All three of you received a bachelor’s degree in social work from UNT. How did you decide to pursue that field?

Hicks: I really just fell into it. Initially when I went off to college, I didn’t know what I wanted to do. I changed my major two or three times. I ended up taking a class in child development and that’s how I met Brenda. We started talking, and then I met Jackie — he was very involved in the social work program and told me about it. I realized a lot of what social workers do connected with what I went through in my past.

Davis: I started out as a psychology major — I wanted to be an art therapist. Going into my second semester, I met a friend who was interested in my story. She read an essay I wrote when I was in junior college about how as a kid I didn’t want to be adopted, and she said, ‘You need to meet Brenda.’ I started to learn more about social work as I worked with Brenda to start PUSH. My idea about social work was very different than what it actually is. I thought it had to do with taking people’s kids away — that’s what foster kids tend to associate social work with. I had friends who had been in foster care who also were part of the social work program, and they really educated me on what it was about. I thought, ‘I need to take this route.’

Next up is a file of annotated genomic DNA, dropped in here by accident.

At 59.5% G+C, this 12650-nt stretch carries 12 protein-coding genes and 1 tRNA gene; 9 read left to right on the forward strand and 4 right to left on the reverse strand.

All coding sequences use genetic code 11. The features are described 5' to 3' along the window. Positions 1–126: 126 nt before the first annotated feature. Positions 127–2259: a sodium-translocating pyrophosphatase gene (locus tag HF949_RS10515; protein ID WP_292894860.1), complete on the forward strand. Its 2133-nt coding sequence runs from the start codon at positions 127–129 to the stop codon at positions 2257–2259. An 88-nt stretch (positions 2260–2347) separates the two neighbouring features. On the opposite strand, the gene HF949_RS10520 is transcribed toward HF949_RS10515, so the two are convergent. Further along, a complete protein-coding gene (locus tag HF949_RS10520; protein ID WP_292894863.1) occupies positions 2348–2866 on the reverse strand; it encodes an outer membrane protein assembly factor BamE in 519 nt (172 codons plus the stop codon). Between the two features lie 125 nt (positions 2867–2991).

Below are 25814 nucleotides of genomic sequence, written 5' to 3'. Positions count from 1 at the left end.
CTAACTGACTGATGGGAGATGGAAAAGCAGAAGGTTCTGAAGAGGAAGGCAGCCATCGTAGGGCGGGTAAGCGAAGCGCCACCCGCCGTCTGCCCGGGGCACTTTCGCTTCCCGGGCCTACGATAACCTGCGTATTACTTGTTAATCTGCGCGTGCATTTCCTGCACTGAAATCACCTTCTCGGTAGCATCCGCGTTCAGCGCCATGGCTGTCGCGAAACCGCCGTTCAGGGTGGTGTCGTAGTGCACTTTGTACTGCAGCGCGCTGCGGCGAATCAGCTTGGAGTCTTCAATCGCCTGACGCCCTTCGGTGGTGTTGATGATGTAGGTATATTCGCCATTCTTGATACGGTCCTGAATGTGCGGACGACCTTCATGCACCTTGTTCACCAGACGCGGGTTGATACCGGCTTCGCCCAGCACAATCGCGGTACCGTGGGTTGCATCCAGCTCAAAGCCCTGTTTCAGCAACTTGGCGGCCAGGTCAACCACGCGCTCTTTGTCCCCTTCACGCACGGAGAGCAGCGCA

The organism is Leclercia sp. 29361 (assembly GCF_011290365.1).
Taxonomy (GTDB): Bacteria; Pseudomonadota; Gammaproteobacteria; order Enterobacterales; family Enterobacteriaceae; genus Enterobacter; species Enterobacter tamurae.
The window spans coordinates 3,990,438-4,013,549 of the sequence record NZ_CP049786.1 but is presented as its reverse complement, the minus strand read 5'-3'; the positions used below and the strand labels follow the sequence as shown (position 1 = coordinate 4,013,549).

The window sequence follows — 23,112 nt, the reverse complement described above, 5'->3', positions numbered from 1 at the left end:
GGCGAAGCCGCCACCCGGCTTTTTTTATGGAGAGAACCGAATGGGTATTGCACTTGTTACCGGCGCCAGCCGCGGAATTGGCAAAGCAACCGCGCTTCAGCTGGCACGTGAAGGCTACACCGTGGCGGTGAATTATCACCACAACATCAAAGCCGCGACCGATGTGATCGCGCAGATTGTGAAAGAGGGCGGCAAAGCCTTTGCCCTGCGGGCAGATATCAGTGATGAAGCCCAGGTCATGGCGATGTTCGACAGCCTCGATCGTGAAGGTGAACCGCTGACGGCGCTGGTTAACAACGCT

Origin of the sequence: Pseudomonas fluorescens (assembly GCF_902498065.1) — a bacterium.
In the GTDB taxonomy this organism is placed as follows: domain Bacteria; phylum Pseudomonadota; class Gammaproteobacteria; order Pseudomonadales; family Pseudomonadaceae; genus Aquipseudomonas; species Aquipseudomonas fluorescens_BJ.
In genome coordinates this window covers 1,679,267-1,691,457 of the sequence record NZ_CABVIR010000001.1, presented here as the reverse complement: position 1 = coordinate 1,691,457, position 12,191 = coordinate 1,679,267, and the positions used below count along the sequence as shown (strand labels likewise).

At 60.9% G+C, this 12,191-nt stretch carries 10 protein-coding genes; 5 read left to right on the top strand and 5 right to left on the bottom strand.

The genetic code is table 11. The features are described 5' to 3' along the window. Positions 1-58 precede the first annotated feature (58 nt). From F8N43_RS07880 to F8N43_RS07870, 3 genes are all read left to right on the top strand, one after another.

Hamilton: I grew up in the foster care system almost my entire life. When you’re in foster care, you don’t necessarily have someone you can relate to in a positive way. I chose social work because I truly enjoy helping others. I felt that God didn't allow me to go through what I did for no reason. I possessed the strength and resilience to get through so many barriers in my life growing up, and a lot of people cannot defy the odds in the same way. I wanted to use my experiences to not only continue to help myself thrive but to also help others. Through social work, and through PUSH, I was able to motivate others and do good as a whole community.

Do your own past experiences help you connect with the children you’re trying to help?